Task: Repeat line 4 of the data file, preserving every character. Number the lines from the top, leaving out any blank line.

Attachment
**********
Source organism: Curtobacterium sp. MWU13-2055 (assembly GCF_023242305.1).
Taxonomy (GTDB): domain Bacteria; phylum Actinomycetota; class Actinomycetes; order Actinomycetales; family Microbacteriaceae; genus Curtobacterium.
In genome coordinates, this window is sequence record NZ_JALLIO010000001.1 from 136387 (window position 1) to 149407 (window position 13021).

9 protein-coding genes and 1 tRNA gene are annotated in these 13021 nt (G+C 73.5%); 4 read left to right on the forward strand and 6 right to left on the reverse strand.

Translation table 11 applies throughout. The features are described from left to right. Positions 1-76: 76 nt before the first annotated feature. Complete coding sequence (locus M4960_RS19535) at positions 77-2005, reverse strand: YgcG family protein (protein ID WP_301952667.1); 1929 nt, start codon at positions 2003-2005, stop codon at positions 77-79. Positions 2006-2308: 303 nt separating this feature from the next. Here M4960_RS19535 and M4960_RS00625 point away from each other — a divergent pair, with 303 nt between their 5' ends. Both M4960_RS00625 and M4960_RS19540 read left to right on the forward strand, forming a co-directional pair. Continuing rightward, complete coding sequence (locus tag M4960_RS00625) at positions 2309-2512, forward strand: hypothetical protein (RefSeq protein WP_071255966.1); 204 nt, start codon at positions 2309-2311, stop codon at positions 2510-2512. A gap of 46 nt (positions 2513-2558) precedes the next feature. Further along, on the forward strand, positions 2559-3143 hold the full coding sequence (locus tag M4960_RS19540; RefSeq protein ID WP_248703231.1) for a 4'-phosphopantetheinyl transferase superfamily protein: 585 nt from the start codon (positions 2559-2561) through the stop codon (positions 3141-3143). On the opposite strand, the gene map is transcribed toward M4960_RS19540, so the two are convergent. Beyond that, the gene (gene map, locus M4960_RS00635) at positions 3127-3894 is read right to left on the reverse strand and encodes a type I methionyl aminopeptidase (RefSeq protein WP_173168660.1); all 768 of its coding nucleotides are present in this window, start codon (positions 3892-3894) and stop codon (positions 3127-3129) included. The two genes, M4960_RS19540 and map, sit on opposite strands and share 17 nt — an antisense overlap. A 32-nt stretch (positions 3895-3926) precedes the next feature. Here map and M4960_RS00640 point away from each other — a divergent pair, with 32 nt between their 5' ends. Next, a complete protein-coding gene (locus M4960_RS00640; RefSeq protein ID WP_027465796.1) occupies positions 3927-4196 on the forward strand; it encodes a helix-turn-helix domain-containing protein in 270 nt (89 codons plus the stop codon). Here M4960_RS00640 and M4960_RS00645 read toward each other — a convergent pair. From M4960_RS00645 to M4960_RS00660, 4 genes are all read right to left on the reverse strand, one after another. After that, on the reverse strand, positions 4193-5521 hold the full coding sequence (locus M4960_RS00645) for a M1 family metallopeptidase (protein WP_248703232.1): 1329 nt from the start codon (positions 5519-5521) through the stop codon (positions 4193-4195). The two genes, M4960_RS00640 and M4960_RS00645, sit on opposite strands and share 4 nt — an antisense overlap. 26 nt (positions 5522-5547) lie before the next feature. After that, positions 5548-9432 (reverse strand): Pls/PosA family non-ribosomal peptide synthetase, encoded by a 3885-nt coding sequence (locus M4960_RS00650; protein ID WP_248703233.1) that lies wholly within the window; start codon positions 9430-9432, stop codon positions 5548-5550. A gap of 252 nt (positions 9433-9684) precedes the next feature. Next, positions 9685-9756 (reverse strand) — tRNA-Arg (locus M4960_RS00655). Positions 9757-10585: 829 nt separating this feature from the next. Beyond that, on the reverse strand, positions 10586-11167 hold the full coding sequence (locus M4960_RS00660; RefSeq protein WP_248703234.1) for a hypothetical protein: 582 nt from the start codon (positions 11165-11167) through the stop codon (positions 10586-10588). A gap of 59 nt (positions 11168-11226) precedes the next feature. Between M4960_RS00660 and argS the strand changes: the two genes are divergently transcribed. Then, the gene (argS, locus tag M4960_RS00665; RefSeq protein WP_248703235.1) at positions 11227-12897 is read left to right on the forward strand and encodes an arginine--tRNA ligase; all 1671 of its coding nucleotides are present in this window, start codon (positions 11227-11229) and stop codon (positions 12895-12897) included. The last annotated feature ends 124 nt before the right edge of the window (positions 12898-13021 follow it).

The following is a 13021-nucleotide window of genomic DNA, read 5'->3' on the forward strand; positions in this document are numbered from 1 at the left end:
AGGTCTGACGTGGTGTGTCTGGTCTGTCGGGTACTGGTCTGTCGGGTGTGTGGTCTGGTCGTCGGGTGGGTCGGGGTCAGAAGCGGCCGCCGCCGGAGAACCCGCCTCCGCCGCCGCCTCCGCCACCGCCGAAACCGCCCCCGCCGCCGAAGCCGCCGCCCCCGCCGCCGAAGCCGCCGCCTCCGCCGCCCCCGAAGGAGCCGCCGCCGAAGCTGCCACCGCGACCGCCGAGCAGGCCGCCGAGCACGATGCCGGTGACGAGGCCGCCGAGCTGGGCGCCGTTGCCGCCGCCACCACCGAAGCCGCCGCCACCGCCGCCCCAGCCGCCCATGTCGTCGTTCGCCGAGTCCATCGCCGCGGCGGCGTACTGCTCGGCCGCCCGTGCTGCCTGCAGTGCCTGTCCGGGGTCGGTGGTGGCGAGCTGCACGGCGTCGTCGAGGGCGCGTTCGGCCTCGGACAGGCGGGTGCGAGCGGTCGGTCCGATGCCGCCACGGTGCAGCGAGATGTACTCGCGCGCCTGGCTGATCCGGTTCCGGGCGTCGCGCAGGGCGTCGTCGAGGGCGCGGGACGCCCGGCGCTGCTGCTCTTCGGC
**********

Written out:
9 protein-coding genes and 1 tRNA gene are annotated in these 13021 nt (G+C 73.5%); 4 read left to right on the forward strand and 6 right to left on the reverse strand.